Bait Hives

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For attracting swarms [edit | edit source]

A bait hive is a hive, usually with some drawn comb that is set up to attract a swarm during the swarming season.

Often for about a week before a colony swarms, it sends out scout bees to find a new home. Although we shouldn't try to humanise bees, there are several criteria that seem attractive to them, some being:-

  • Where bees have lived before.
  • Sufficiently large cavity to store enough food to survive through a winter and perhaps a bad summer.
  • Easily defendable.
  • In the shade to aid ventillation.
  • Dry.
  • Where several energy lines cross.

Most beekeepers have seen bees inspecting an empty hive or a pile of supers during the summer. At first there is just the odd bee or two, then there are more, often becoming quite agitated. This normally happens for about a week then either ceases or a swarm appears. If activity ceases, the swarm could have found another home, the beekeeper has dealt with the colony or collected the swarm when it settled.

I have always put bait hives out and been successful at attracting swarms. I set them up as follows:-

  • Use a solid floor. I have never had success with an OMF, presumably because the bees don't think they can defend it.
  • An old brood box and crown board that haven't been cleaned, so they still have wax and propolis on them. This seems to attract swarms better.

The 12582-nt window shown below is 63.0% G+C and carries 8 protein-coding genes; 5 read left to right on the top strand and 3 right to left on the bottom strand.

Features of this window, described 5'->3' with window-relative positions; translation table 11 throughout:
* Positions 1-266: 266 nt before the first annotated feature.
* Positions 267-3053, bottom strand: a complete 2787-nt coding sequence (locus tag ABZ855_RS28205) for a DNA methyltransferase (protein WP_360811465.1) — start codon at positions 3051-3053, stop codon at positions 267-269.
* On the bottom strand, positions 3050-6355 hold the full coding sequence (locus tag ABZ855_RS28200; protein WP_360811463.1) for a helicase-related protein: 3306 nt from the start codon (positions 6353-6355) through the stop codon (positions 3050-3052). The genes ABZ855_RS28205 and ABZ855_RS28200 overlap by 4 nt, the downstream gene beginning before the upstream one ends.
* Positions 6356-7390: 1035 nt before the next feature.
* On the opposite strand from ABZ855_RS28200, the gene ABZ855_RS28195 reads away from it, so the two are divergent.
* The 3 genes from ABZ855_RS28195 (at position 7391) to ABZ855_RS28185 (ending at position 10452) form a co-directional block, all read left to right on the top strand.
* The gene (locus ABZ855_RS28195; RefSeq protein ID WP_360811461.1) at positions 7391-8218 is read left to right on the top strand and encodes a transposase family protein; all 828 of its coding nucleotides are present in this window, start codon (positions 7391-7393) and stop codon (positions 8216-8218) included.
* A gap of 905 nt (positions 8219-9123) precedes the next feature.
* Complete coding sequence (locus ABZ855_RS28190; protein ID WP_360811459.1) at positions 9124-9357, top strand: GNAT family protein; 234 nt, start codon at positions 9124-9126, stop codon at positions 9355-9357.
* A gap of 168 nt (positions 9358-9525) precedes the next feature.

• One old comb inside if the bait hive is at home, a full box of old comb if it is away from home.
  • A small entrance about the area of the end or side of a matchbox. Too big and you will reduce your chances of success.
  • In the shade.

If bees become interested in a bait hive the first thing to do is to check your own colonies. Even though you may think they are alright, there is a possibility there may be supersedure cells or queen cells you have missed. If they are not your bees they could come from another beekeeper or a feral colony, so take the usual precautions to avoid the possibility of them being infected with foul brood.

If the bait hive is at home where I can see what is going on, I only use one old comb. When the swarm arrives I can shake the bees off, clip the queen and fill up the brood box with foundation. If the bees have put honey/nectar in the comb it can be burnt. If I use one comb away from home, where I don't see what is happening, I am likely to get a box full of wild comb, so I fill the box with comb and take a risk on the possibility of getting foul brood.

There is a suggestion that bait hives should be placed at head height or above, but In my opinion this doesn't matter.

I have always had quite good success at attracting swarms into bait hives, but this has improved since I started putting them in places where energy lines cross.

Some beekeepers use swarm lures, but I think that is cheating and prefer to rely on my own skills.